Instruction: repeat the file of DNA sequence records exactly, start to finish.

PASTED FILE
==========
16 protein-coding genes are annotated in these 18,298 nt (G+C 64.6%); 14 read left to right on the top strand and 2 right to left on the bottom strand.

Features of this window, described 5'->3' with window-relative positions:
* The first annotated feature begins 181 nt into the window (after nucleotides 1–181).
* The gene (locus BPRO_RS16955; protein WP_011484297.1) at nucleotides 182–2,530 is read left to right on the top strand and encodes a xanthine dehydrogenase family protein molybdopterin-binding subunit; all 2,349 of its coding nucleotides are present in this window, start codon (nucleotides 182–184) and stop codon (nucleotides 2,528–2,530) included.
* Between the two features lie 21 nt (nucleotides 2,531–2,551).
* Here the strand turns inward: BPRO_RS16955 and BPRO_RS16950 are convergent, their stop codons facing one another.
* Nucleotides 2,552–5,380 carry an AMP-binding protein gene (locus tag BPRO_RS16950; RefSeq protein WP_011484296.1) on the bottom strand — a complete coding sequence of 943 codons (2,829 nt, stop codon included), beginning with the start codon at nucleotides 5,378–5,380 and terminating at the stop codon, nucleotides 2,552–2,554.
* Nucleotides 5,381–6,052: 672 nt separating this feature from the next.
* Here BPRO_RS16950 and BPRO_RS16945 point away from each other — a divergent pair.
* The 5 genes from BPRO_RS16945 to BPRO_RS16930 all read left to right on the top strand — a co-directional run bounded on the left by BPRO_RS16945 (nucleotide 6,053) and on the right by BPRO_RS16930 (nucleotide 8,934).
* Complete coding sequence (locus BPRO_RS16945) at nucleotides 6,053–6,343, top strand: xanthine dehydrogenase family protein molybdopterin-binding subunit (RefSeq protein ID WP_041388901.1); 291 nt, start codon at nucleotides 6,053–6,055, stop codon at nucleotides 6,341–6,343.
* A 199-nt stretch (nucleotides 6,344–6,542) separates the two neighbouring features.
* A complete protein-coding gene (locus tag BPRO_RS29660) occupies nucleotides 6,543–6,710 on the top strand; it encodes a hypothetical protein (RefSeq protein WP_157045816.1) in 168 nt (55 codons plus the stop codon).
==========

16 protein-coding genes are annotated in these 18,298 nt (G+C 64.6%); 14 read left to right on the top strand and 2 right to left on the bottom strand.

Features of this window, described 5'->3' with window-relative positions:
* The first annotated feature begins 181 nt into the window (after nucleotides 1–181).
* The gene (locus BPRO_RS16955; protein WP_011484297.1) at nucleotides 182–2,530 is read left to right on the top strand and encodes a xanthine dehydrogenase family protein molybdopterin-binding subunit; all 2,349 of its coding nucleotides are present in this window, start codon (nucleotides 182–184) and stop codon (nucleotides 2,528–2,530) included.
* Between the two features lie 21 nt (nucleotides 2,531–2,551).
* Here the strand turns inward: BPRO_RS16955 and BPRO_RS16950 are convergent, their stop codons facing one another.
* Nucleotides 2,552–5,380 carry an AMP-binding protein gene (locus tag BPRO_RS16950; RefSeq protein WP_011484296.1) on the bottom strand — a complete coding sequence of 943 codons (2,829 nt, stop codon included), beginning with the start codon at nucleotides 5,378–5,380 and terminating at the stop codon, nucleotides 2,552–2,554.
* Nucleotides 5,381–6,052: 672 nt separating this feature from the next.
* Here BPRO_RS16950 and BPRO_RS16945 point away from each other — a divergent pair.
* The 5 genes from BPRO_RS16945 to BPRO_RS16930 all read left to right on the top strand — a co-directional run bounded on the left by BPRO_RS16945 (nucleotide 6,053) and on the right by BPRO_RS16930 (nucleotide 8,934).
* Complete coding sequence (locus BPRO_RS16945) at nucleotides 6,053–6,343, top strand: xanthine dehydrogenase family protein molybdopterin-binding subunit (RefSeq protein ID WP_041388901.1); 291 nt, start codon at nucleotides 6,053–6,055, stop codon at nucleotides 6,341–6,343.
* A 199-nt stretch (nucleotides 6,344–6,542) separates the two neighbouring features.
* A complete protein-coding gene (locus tag BPRO_RS29660) occupies nucleotides 6,543–6,710 on the top strand; it encodes a hypothetical protein (RefSeq protein WP_157045816.1) in 168 nt (55 codons plus the stop codon).